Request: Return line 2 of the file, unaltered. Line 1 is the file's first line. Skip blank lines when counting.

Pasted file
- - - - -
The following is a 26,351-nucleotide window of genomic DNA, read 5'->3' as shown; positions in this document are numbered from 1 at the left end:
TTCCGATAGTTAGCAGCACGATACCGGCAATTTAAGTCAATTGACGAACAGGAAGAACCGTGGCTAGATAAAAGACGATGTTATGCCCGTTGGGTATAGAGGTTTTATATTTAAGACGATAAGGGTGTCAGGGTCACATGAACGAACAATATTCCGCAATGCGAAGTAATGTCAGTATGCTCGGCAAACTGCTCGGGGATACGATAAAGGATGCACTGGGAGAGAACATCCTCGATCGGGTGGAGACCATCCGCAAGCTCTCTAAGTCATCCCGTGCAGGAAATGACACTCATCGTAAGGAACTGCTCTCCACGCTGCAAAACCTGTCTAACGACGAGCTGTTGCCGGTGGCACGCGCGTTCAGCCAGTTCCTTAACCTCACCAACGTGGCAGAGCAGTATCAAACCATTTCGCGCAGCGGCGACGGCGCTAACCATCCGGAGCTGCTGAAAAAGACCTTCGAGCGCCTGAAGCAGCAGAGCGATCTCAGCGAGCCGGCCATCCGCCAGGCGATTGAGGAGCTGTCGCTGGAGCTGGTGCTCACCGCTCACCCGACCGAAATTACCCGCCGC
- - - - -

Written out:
TTCCGATAGTTAGCAGCACGATACCGGCAATTTAAGTCAATTGACGAACAGGAAGAACCGTGGCTAGATAAAAGACGATGTTATGCCCGTTGGGTATAGAGGTTTTATATTTAAGACGATAAGGGTGTCAGGGTCACATGAACGAACAATATTCCGCAATGCGAAGTAATGTCAGTATGCTCGGCAAACTGCTCGGGGATACGATAAAGGATGCACTGGGAGAGAACATCCTCGATCGGGTGGAGACCATCCGCAAGCTCTCTAAGTCATCCCGTGCAGGAAATGACACTCATCGTAAGGAACTGCTCTCCACGCTGCAAAACCTGTCTAACGACGAGCTGTTGCCGGTGGCACGCGCGTTCAGCCAGTTCCTTAACCTCACCAACGTGGCAGAGCAGTATCAAACCATTTCGCGCAGCGGCGACGGCGCTAACCATCCGGAGCTGCTGAAAAAGACCTTCGAGCGCCTGAAGCAGCAGAGCGATCTCAGCGAGCCGGCCATCCGCCAGGCGATTGAGGAGCTGTCGCTGGAGCTGGTGCTCACCGCTCACCCGACCGAAATTACCCGCCGC